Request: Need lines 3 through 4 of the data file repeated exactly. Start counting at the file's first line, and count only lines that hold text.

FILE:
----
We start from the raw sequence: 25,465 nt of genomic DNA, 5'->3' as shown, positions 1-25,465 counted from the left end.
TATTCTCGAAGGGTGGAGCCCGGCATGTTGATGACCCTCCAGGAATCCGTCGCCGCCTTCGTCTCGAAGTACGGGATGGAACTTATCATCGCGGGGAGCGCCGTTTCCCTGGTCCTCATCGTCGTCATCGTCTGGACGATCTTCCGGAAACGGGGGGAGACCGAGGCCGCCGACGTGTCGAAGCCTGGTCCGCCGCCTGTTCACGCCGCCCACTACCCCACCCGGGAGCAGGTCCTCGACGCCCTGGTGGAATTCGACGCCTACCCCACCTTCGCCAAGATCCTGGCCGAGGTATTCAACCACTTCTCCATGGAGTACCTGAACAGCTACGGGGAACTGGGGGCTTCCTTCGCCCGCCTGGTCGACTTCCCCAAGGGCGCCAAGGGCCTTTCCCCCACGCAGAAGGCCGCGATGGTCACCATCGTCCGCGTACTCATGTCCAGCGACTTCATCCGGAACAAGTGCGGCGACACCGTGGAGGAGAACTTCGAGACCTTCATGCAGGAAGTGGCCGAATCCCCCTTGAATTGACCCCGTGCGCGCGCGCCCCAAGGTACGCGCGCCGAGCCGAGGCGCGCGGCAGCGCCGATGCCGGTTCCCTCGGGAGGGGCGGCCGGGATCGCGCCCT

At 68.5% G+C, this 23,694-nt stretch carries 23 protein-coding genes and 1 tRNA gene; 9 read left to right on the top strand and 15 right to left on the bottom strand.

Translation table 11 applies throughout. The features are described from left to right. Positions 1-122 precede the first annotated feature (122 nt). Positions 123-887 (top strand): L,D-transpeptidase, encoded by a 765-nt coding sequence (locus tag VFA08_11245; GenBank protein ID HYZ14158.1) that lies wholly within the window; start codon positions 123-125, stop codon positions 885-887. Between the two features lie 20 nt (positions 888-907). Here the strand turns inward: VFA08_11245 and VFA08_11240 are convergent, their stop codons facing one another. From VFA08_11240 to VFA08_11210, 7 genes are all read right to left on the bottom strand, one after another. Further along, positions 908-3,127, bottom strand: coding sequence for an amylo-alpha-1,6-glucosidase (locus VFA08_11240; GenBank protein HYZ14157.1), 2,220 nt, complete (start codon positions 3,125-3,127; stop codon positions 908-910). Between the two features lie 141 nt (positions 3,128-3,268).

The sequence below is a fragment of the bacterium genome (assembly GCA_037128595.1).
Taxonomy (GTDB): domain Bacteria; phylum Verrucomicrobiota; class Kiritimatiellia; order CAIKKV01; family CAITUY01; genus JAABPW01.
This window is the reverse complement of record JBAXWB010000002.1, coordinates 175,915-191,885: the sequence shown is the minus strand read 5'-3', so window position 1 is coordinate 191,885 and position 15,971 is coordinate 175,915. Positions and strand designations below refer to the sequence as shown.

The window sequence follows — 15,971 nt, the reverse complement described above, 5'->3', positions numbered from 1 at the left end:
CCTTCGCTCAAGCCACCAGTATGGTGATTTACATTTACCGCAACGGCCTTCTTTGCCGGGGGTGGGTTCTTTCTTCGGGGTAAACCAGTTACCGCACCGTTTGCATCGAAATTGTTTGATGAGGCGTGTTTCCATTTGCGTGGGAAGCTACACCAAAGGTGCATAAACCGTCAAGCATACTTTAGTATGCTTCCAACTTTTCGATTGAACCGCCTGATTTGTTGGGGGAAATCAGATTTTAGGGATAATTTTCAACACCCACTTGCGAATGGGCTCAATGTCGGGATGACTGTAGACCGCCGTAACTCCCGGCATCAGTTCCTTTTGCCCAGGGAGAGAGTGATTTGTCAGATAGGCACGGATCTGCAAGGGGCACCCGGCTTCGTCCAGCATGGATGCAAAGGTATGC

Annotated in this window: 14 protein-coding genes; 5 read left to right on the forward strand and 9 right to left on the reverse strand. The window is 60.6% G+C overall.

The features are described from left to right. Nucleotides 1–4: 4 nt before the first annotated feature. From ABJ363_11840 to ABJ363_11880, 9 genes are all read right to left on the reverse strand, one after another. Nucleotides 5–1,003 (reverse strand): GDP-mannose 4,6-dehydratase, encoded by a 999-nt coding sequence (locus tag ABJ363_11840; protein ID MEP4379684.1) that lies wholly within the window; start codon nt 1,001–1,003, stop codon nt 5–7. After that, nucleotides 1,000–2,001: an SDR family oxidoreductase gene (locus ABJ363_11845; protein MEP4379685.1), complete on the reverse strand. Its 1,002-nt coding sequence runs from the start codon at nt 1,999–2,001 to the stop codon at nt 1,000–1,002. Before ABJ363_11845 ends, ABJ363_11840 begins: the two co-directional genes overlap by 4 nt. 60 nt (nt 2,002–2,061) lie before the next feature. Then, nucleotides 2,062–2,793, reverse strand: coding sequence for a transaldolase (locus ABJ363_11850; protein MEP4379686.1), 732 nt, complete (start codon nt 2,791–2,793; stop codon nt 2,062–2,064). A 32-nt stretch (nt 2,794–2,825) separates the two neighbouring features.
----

At 68.5% G+C, this 23,694-nt stretch carries 23 protein-coding genes and 1 tRNA gene; 9 read left to right on the top strand and 15 right to left on the bottom strand.

Translation table 11 applies throughout. The features are described from left to right. Positions 1-122 precede the first annotated feature (122 nt). Positions 123-887 (top strand): L,D-transpeptidase, encoded by a 765-nt coding sequence (locus tag VFA08_11245; GenBank protein ID HYZ14158.1) that lies wholly within the window; start codon positions 123-125, stop codon positions 885-887. Between the two features lie 20 nt (positions 888-907). Here the strand turns inward: VFA08_11245 and VFA08_11240 are convergent, their stop codons facing one another. From VFA08_11240 to VFA08_11210, 7 genes are all read right to left on the bottom strand, one after another. Further along, positions 908-3,127, bottom strand: coding sequence for an amylo-alpha-1,6-glucosidase (locus VFA08_11240; GenBank protein HYZ14157.1), 2,220 nt, complete (start codon positions 3,125-3,127; stop codon positions 908-910). Between the two features lie 141 nt (positions 3,128-3,268).